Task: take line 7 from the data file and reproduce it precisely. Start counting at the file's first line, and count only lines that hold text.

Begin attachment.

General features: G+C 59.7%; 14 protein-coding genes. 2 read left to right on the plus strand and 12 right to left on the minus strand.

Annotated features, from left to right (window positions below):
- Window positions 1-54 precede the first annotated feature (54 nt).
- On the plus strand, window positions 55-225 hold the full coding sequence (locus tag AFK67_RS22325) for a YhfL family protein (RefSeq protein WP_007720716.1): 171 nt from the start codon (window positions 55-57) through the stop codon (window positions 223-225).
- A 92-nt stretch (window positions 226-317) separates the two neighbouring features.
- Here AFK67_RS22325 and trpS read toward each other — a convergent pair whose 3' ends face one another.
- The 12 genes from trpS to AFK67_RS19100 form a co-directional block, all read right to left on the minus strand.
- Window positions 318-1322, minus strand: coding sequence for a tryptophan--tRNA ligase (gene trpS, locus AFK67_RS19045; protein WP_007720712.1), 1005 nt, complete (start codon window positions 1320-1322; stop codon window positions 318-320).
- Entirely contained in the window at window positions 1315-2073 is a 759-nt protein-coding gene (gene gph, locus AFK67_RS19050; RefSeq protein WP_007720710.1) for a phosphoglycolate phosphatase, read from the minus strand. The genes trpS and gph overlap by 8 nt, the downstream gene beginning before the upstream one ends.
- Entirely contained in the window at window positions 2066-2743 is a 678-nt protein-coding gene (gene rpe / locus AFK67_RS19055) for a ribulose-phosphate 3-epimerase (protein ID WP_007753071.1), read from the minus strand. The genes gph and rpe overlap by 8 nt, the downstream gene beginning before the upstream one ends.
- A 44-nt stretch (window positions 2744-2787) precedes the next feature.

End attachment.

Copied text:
- The 12 genes from trpS to AFK67_RS19100 form a co-directional block, all read right to left on the minus strand.